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Consider the Wild Coho

by Editors
Seattle Times - September 22, 2001

Years of expensive, hard-fought work to restore Northwest salmon habitat is in jeopardy if a federal court ruling on Oregon coastal coho salmon is not challenged.

A federal judge in Eugene said coho could not be declared threatened under the Endangered Species Act because hatchery-born fish had not been counted along with declining wild stocks.

Last week's tightly worded ruling said the National Marine Fisheries Service erred in 1998 when coho were listed and genetically identical hatchery fish were arbitrarily excluded.

The judge said when NMFS determined that hatchery spawned coho and naturally spawned coho were part of the same unique genetic population, the listing could not be refined by other distinctions.

That may be how it works out on paper, but it has practical consequences for saving and protecting salmon.

If the Bush administration does not appeal the ruling to a higher court, then a legislative fix is needed to clarify the language that tripped up the agency.

The ruling invites a dangerous retreat from habitat protection back to a simplistic, disastrous reliance on volume-oriented hatcheries. What's needed is a multi-discipline approach that includes hatcheries but not at the expense of restoring natural habitat. Judges work with the laws and words in front of them. Missing in the narrow parsing of legal language is the history and rationale of hatcheries.

Today's taxpayers spend billions to make up for ranks of Columbia River dams built without fish passages. Rivers and streams were dammed and diverted. Watersheds were logged, grazed and paved over.

No one worried about the effects because it was assumed losses could be made up with aggressive efforts to manufacture salmon by the millions.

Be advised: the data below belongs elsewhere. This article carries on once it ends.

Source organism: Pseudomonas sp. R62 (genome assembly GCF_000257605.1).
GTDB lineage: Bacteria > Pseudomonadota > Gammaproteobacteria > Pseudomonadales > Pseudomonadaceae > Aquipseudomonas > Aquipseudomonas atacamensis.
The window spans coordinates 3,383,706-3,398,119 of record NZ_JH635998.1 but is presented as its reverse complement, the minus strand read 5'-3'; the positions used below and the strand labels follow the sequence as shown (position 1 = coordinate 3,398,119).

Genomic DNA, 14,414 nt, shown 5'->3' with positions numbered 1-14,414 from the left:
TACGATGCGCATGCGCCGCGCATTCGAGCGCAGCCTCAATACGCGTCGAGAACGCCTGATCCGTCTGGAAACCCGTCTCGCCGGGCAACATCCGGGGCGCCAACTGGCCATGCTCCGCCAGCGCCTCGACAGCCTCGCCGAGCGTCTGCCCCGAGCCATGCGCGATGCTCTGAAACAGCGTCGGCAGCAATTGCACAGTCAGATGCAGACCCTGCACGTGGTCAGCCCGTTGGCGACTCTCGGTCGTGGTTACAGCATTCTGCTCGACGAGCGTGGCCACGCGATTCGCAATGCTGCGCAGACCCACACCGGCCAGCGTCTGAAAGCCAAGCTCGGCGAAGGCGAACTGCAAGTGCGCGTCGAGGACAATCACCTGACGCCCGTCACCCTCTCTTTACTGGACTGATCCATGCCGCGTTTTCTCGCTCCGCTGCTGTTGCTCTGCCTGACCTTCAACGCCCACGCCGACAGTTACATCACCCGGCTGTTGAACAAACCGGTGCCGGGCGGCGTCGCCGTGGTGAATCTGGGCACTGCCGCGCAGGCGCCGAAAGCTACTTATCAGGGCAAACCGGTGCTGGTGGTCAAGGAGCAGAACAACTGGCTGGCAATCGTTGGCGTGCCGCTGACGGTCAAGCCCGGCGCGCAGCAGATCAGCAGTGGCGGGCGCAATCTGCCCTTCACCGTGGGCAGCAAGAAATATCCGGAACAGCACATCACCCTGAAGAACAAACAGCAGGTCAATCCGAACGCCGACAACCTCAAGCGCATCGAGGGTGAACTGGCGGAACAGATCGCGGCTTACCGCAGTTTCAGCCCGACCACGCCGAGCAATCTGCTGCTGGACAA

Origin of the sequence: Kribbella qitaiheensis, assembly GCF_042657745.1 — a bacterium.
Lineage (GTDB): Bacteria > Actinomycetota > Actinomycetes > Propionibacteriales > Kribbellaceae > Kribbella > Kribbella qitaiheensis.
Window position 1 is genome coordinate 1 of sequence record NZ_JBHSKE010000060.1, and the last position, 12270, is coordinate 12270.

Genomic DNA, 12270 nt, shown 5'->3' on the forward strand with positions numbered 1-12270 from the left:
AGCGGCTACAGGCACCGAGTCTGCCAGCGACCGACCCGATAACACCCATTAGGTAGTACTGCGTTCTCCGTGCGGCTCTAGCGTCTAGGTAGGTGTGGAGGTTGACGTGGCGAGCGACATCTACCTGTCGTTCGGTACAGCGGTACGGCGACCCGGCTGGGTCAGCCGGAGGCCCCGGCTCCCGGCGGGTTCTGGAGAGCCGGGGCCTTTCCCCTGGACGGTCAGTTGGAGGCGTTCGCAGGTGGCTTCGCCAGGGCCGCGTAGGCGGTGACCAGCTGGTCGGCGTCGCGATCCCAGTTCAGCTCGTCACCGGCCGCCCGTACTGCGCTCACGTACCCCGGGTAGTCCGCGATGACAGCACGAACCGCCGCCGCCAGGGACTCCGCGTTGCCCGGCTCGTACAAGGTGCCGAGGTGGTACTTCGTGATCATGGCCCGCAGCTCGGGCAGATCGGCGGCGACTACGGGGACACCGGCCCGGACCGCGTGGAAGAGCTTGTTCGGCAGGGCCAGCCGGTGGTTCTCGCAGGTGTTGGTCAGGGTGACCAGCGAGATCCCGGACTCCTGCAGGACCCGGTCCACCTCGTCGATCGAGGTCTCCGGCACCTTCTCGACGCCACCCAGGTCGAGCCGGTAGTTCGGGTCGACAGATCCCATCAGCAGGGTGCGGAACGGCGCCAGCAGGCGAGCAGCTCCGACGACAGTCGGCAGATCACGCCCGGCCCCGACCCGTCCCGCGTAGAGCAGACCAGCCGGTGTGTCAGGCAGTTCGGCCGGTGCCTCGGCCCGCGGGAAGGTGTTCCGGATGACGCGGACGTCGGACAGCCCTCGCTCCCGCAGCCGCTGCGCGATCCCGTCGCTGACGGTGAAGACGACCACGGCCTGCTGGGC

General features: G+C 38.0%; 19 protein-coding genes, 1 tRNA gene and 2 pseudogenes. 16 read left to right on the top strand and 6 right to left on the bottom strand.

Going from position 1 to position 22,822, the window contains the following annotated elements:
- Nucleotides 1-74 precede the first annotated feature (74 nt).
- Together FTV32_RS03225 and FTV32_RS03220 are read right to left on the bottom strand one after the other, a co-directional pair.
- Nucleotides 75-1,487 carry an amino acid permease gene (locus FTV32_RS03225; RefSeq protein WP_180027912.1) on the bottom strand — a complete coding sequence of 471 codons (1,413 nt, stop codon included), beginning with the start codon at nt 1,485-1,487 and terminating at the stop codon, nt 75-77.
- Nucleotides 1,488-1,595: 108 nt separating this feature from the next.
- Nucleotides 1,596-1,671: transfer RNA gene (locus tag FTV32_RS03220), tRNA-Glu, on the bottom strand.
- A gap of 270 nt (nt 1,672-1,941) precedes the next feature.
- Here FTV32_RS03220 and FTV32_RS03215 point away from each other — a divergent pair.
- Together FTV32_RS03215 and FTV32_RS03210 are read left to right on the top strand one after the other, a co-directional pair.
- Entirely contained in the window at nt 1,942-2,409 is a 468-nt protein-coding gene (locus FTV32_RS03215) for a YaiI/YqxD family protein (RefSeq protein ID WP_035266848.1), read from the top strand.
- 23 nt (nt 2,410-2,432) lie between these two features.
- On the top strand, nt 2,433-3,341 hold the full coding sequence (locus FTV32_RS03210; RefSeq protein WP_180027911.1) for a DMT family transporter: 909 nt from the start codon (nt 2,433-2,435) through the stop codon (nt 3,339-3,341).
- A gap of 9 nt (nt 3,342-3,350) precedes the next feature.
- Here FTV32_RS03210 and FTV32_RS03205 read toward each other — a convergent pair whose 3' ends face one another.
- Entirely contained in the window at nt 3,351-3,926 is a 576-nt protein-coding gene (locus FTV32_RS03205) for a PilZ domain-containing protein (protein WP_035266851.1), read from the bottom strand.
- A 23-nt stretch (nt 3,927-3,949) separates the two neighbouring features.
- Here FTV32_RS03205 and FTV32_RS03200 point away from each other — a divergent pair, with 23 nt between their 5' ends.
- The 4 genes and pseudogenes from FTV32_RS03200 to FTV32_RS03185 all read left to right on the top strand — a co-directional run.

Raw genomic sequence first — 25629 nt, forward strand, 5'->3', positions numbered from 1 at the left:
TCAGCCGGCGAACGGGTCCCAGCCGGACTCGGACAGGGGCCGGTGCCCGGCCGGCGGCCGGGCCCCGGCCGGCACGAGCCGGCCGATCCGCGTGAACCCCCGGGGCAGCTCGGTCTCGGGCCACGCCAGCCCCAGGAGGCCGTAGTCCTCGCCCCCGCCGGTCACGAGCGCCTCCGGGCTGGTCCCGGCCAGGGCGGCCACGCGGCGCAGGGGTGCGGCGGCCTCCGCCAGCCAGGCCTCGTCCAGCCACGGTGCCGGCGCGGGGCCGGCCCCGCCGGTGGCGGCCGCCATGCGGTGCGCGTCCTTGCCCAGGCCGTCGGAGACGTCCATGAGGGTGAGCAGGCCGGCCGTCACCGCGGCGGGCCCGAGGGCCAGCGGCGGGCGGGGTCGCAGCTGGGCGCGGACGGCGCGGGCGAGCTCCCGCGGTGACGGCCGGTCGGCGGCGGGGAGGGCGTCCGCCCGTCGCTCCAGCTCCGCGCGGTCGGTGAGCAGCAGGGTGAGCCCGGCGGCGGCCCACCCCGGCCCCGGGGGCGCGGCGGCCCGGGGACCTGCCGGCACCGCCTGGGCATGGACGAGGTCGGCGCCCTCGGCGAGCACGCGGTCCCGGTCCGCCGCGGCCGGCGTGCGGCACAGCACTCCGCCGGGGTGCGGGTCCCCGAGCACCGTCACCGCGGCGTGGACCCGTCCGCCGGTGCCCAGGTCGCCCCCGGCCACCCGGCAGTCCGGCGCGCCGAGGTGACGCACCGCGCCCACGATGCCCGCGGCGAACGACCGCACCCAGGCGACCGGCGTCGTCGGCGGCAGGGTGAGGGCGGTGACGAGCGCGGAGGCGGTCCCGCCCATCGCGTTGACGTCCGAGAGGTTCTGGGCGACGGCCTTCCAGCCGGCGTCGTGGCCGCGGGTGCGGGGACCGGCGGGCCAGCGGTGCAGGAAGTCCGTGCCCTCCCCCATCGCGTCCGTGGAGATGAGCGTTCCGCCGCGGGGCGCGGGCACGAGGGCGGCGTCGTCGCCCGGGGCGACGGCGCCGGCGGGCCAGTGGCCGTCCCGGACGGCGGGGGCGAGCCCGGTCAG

That thinking affected other attitudes as well. Inland, upriver stocks were ignored. Fish were harvested at unsustainable rates in fresh water and the ocean.

Hatcheries did sustain some stocks that might have disappeared. But more is involved than genetic kinship. Hatchery fish are fed and have no predators. Once released, they compete for space and food with wild salmon and create even more survival pressure.

Hatcheries are being reformed from fish factories into a far subtler science that can target and supplement selected species. But lurking in the judge's ruling is an assumption that wholesale numbers of fish are all that matter; hatchery volume is enough.

If salmon habitat is not restored and protected, none of the fish will have a home to return to.

Salmon recovery and habitat restoration is expensive and politically vulnerable, especially when replacements can seemingly be mass produced.

To nurture and maintain healthy salmon populations, differences in behavior, potential for success and diversity need to be accounted for.

Consider the Wild Coho
Seattle Times Company, September 22, 2001

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